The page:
Islander

Nov 232020
 


Moonspell

 

(For the second (or is it the third?) time, our editor (that would be me) screwed up and didn’t get Gonzo’s Friday music round-up posted before having to turn to non-NCS work, but we’ll just pretend again that Monday is the new Friday. Hope you have a good weekend on Tuesday.)

Doing what you love for a living can often be the ultimate study in double-edged swords, in the sense that getting paid to do it all day makes doing it for fun… somewhat less fun.

In this case, I’m talking about writing. The past month has seen me doing a lot of it, and unfortunately, the bulk of that has gone towards my new day job instead of describing the dark and devastating tones found here at NCS.

Today is Friday, though, and my chronic addiction to loud music is overtaking any professional obligations. For now.

Join me as I blast out some words about some new shit you can crank up and bang your head to. Continue reading »

Nov 232020
 

 

Irreversible Mechanism made a strikingly good impression on us in 2018 when Blood Music released their second album, Immersion. For one, my comrade DGR lavishly reviewed the album and then positioned it at No. 8 on his year-end list. In his assessment, the band moved from “the ‘everything and the kitchen sink’ style of writing in their debut album” toward “something that sounds like a head-on collision of Fallujah, Rivers Of Nihil, and a handful of other post-metal groups currently working on the fringes of the tech-death scene”.

And for another, I added a track from Immersion to the 2018 edition of our Most Infectious Extreme Metal Songs. It wasn’t an album that I initially expected to be a contender for that award, because it’s such a massive record, not only in its length but also in its near-constant all-out assault on the senses, so densely packed with ideas that it lends itself to new discoveries every time you dive back into the hurricane. Given that the songs also tend to flow into each other, it’s also an album that’s probably best experienced in a single session, and it’s tough to carve out individual tracks from the one that preceded or followed it. Nevertheless, the more time I spent with the album, the more addicted to it I became and the more convinced I became that something from the album belonged on the list.

And now we have the opportunity, two years later, to revisit the music of this talented group from Minsk, Belarus. They’ve made a play-through video for a song named “Footprints in the Sand” that appears dead-center in Immersion’s track-list, whose lyrics have an eerily prescient connection to our current pandemic age, and it’s our pleasure to share it with you today. Continue reading »

Nov 222020
 

 

Today we begin our 12th year of existence, having celebrated our 11th birthday yesterday. It just so happens that we begin the next circle of the Earth around Sol on a Sunday, and an opportunity to blacken the sabbath again.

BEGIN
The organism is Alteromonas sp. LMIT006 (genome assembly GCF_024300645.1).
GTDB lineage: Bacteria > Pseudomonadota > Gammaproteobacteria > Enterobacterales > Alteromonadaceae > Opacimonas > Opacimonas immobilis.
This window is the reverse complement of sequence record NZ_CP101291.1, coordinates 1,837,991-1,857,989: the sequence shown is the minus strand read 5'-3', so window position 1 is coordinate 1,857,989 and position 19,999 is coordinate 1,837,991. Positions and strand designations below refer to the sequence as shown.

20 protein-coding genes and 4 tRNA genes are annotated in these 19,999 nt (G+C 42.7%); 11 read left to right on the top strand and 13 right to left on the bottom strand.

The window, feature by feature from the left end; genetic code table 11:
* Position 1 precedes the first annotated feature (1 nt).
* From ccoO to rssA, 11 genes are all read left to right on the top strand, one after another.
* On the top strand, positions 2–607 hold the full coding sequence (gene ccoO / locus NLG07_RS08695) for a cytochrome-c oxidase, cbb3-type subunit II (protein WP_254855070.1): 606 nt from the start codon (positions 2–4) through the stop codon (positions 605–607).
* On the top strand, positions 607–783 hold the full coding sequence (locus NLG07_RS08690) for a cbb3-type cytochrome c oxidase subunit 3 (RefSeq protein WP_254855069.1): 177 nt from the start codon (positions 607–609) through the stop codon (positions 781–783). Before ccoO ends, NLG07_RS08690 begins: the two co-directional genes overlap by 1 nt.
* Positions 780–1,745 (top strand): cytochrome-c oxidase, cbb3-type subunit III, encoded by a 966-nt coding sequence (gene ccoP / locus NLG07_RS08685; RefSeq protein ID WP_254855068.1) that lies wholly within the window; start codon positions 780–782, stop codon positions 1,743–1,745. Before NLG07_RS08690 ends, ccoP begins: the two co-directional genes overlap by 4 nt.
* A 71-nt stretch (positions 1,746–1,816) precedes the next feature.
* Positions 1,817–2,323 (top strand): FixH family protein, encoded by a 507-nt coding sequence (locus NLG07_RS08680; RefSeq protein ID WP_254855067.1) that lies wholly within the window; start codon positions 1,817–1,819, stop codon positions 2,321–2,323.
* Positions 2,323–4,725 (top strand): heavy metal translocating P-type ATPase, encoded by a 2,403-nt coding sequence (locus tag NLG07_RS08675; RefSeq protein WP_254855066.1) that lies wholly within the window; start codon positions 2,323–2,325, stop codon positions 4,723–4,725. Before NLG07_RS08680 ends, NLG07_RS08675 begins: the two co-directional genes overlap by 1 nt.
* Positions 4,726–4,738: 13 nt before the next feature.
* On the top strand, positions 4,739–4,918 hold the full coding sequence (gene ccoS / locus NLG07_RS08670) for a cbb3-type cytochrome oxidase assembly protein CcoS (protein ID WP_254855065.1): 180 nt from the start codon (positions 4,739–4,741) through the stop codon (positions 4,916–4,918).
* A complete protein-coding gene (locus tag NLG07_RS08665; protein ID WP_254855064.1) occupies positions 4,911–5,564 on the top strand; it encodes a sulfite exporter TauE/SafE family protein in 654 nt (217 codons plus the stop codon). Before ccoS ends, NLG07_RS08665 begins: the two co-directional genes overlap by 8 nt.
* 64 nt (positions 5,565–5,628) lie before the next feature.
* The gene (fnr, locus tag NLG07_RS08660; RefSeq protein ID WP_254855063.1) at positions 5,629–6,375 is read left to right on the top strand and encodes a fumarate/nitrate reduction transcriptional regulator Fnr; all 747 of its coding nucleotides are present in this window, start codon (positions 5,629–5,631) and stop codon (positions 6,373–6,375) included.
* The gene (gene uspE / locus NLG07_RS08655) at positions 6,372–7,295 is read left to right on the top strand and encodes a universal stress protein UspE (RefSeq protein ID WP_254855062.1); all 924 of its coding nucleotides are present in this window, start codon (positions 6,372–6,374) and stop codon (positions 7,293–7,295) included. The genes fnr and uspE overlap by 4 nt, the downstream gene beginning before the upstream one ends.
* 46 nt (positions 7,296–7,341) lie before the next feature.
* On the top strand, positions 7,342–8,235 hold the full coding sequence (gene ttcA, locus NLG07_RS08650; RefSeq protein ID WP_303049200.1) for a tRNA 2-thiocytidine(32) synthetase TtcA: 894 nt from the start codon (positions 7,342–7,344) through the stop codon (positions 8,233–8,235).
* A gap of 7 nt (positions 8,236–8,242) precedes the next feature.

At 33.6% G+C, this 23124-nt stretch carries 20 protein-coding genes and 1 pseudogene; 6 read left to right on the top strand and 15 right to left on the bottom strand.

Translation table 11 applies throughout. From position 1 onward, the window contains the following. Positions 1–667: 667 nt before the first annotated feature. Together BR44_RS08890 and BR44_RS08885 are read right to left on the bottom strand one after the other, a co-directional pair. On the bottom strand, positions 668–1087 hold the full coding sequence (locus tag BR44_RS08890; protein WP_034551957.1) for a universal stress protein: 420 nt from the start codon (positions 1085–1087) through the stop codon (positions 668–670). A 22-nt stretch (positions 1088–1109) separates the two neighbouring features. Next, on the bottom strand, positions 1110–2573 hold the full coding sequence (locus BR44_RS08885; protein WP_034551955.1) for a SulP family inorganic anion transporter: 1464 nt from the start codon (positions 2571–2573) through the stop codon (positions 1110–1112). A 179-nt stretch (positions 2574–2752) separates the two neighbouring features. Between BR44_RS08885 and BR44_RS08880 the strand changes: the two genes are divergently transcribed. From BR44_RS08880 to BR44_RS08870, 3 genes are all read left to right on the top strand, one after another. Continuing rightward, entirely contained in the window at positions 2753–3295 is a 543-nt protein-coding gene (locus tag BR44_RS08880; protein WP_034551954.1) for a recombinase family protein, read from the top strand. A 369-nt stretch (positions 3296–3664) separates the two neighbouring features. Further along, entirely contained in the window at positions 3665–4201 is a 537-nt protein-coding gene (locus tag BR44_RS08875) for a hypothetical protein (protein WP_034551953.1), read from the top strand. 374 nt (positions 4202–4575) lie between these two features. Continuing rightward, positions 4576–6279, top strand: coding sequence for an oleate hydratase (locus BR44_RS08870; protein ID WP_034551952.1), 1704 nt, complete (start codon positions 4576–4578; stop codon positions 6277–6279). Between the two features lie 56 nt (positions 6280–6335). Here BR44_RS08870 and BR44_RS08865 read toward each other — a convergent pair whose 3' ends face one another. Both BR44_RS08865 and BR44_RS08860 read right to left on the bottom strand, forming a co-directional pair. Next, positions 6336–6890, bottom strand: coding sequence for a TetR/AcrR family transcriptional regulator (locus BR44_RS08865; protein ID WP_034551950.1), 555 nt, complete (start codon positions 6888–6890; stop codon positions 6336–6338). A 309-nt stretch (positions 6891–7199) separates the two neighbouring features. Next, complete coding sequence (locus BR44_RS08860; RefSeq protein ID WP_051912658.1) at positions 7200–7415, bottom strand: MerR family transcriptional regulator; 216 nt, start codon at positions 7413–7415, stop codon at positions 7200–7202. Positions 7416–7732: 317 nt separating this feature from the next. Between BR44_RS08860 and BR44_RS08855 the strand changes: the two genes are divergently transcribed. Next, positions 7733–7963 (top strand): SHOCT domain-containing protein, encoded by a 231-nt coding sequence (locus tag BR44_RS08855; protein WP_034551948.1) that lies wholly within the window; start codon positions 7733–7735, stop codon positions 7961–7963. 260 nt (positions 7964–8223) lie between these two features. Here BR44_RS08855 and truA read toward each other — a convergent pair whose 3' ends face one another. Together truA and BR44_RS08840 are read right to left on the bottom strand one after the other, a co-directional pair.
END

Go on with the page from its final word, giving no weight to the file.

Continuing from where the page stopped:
ONDSKAPT (Sweden)

After doing some searching I was surprised to learn that I’ve never previously written about the music of Ondskapt at our site, though I do see one (very old) mention by a guest contributor in a year-end list. This absence puzzles me. It is definitely more a regrettable oversight than a sign of disinterest. But now, finally, I can check that box, and do so enthusiastically thanks to the song I’ve picked to open today’s playlist. Continue reading »

Nov 212020
 

 

(Today we have a bonus edition of THE SYNN REPORT, with the usual month-ending one still ahead, and here Andy Synn pays homage to the extravagant discography of Florida’s Lascaille’s Shroud.)

Recommended for fans of: Edge of Sanity, Allegaeon, Scar Symmetry

Despite what it says above… this is NOT the November edition of The Synn Report. That’s still to come at the end of the month as normal.

What this is, however, is a bonus edition of everyone’s favourite discography deep-dive designed to correct a grave injustice perpetrated by this site, and by this writer in particular.

You see, several years back we began covering the work of Lascaille’s Shroud, the outlandish Sci-Fi-Prog-Death project of Florida’s Brett Windnagle, and wrote rather glowingly about their first three albums.

But then, somehow, we lost touch with the band, and it was only recently that I discovered that they’ve since produced an additional three albums, with the most recent two being released earlier this year.

As you might gather then, it’s high time for us to catch-up on what we’ve been missing, and while this may not be as comprehensive an article as some of them – Brett’s talent for extravagance means it’s not unusual to see songs shoot past the 15, 20, or 25 minute mark, and both their second and third albums are spread across two stacked discs clocking in at a total of over two hours of music – it should still give you a real feel and flavour for what Lascaille’s Shroud is all about. Continue reading »

Nov 212020
 

 

On November 21, 2009, I made the first post at this blog, which, with tongue partially in cheek, I had decided to name NO CLEAN SINGING. I started it on a lark. I had no training or experience as a music writer. I had only scattered bits of knowledge about the long history of metal, because until recently I had spent my decades of time on earth mainly listening to other kinds of music. What I did have was a burgeoning attraction to heavy music and a lot of curiosity. Back in those early days of the blogging phenomenon, you really didn’t need much more than that to start out. Probably still don’t.